07sales tax reciept A Fayetteville City Council committee met late last month in response to a plea from County Commission Chairman Larry Lancaster. He had sent the city details of commissioners’ sales tax distribution proposal 10 months ago. County Manager Amy Cannon told the board’s finance committee last week that when Lancaster didn’t hear back from the city, he sent them a reminder in early October.

Cannon gave committee members details of the city’s counteroffer, which was received last week. As Up & Coming Weekly has reported, it would renew the sales tax agreement with the county and small towns for 10 years. It would cap future reimbursements from the city to the county at the FY2018 level of 7.3 million for those 10 years. Cannon also explained that the city’s counterproposal would phase out reimbursements to the county and towns over a 5-year period.

She reiterated that the county’s current agreement with local municipalities expires June 30, 2019. Cannon noted that time is running out. She stressed that any change in the agreement or sales tax distribution method would have to take place no later than April, 2019, to be effective with the 2019-20 fiscal year.

“It’s time for you to do what you need to do and not prolong the situation,” Falcon Mayor Cliff Turpin told commissioners. He is chairman of the coalition of Cumberland County mayors.

Except to acknowledge the county manager’s report, the finance committee took no action and gave no indication of when they will. Commissioner Marshall Faircloth did say he would like to hear the details and options available to all concerned.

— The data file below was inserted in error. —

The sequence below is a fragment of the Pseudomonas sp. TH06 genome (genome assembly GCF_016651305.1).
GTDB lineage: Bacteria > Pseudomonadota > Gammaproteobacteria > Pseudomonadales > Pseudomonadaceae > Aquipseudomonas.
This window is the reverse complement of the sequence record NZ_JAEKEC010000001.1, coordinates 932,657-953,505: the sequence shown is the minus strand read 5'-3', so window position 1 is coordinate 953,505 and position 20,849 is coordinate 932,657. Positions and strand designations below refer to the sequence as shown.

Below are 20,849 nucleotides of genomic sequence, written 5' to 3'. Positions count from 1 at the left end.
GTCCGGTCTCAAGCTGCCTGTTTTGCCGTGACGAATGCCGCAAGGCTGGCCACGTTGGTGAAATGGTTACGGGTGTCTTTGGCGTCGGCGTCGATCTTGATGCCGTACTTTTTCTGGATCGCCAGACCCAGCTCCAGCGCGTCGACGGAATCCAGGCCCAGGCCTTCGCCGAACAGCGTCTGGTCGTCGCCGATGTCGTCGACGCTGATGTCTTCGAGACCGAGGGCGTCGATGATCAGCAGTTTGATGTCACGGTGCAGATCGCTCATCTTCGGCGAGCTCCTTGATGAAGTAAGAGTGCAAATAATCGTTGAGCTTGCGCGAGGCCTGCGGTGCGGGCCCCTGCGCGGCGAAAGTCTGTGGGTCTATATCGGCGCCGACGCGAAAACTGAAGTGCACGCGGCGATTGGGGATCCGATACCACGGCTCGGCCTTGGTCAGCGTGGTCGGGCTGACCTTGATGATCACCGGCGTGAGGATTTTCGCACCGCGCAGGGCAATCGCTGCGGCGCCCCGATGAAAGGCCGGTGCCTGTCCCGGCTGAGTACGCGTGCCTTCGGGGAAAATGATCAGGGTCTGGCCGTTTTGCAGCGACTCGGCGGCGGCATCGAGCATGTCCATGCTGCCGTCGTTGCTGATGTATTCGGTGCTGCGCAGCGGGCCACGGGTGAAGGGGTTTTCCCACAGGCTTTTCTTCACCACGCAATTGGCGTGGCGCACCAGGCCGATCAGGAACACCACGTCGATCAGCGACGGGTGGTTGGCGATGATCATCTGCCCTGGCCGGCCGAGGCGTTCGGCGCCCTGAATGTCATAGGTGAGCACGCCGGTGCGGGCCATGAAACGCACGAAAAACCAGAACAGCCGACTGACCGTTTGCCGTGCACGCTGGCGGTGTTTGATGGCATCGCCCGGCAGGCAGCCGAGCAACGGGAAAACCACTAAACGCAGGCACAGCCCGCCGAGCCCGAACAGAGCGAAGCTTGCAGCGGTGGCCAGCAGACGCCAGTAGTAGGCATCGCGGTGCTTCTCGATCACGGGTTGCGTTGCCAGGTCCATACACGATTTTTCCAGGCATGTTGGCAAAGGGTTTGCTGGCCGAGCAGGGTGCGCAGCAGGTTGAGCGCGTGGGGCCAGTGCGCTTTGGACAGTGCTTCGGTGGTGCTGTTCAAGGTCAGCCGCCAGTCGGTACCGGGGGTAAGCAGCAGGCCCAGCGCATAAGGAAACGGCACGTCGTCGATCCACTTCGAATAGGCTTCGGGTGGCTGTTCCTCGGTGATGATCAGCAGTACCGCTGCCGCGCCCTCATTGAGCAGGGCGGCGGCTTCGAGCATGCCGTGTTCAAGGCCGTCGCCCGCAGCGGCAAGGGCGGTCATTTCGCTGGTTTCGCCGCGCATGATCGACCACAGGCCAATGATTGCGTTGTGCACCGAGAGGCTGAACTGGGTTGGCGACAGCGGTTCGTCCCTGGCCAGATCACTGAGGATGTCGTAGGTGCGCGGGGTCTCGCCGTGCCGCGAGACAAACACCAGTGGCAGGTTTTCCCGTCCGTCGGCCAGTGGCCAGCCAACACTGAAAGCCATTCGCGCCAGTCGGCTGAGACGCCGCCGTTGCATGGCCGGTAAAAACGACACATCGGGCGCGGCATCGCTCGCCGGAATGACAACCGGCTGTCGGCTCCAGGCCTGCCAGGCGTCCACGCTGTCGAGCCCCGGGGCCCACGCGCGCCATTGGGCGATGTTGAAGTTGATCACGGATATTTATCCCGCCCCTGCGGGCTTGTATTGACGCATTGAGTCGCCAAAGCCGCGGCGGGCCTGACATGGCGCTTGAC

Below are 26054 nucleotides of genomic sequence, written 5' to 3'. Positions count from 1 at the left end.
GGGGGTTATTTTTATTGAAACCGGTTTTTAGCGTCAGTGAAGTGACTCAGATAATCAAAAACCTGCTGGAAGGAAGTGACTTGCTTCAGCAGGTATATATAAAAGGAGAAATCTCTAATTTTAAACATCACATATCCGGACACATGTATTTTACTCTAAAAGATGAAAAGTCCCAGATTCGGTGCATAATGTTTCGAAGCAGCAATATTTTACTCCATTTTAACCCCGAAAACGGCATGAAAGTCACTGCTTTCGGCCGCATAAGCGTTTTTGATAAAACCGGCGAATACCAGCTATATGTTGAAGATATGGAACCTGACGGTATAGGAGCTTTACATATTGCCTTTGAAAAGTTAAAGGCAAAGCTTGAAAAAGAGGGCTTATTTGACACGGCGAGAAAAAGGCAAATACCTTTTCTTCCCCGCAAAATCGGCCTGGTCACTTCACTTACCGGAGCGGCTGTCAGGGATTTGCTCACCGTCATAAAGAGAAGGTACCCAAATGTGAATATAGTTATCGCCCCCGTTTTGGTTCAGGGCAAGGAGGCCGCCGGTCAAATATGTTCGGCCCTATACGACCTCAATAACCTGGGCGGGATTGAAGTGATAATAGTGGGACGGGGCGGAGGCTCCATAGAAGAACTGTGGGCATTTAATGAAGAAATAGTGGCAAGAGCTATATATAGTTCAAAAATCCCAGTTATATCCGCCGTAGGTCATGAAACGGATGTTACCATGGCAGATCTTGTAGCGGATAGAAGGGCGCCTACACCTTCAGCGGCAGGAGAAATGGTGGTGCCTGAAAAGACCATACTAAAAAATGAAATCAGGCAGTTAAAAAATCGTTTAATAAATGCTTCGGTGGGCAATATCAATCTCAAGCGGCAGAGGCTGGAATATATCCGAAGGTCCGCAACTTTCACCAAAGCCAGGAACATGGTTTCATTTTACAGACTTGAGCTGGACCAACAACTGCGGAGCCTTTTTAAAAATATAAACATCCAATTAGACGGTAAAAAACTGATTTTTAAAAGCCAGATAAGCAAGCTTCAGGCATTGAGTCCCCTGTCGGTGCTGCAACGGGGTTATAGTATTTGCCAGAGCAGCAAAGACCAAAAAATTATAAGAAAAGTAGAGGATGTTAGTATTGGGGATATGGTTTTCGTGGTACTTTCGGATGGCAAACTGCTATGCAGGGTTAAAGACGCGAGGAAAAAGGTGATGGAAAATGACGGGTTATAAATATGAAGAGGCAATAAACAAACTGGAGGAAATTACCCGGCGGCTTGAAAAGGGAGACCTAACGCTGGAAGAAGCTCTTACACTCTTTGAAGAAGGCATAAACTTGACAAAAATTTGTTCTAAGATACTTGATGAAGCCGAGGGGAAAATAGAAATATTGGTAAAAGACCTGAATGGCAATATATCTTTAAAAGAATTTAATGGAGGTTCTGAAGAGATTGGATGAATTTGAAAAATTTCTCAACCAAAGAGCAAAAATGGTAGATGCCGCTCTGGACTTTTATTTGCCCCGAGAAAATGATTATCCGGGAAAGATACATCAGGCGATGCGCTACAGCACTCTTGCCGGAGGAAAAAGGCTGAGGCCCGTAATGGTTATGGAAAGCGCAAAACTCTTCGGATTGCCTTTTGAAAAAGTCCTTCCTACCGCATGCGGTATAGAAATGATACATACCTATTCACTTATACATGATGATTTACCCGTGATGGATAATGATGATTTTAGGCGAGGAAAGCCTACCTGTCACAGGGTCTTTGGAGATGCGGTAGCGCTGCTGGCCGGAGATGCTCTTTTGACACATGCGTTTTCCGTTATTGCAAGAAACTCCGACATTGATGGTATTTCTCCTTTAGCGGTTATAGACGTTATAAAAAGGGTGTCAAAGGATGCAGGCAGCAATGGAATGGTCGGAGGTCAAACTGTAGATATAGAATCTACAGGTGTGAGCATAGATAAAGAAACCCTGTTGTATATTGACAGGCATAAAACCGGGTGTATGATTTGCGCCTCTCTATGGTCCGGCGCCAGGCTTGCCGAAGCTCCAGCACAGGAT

“This has been a lingering issue,” Fayetteville Mayor Mitch Colvin said during the recent city council committee meeting.

Tax revenue reimbursements of $86 million have been made by the city to the county and small towns since 2004. Colvin pointed out that the greatest percentage of retail sales and taxes raised occur in the city limits of Fayetteville. Proponents of the city’s position on tax revenue distribution say privately that county commissioners know that two thirds of community voters live in the city.

The amount of sales tax revenue collected in Cumberland County is staggering. Last fiscal year it amounted to $192,897,697, said Cumberland County Finance Director Vicki Evans. When divided among county government and the eight municipalities, sales tax receipts represent a significant source of funding for local government operations.

North Carolina law provides that the governing boards of each of the state’s 100 counties determine how to distribute sales tax receipts. They can select one of two methods – population or property values. Cumberland County Commissioners and many others have traditionally used the population method, which benefits the municipalities.

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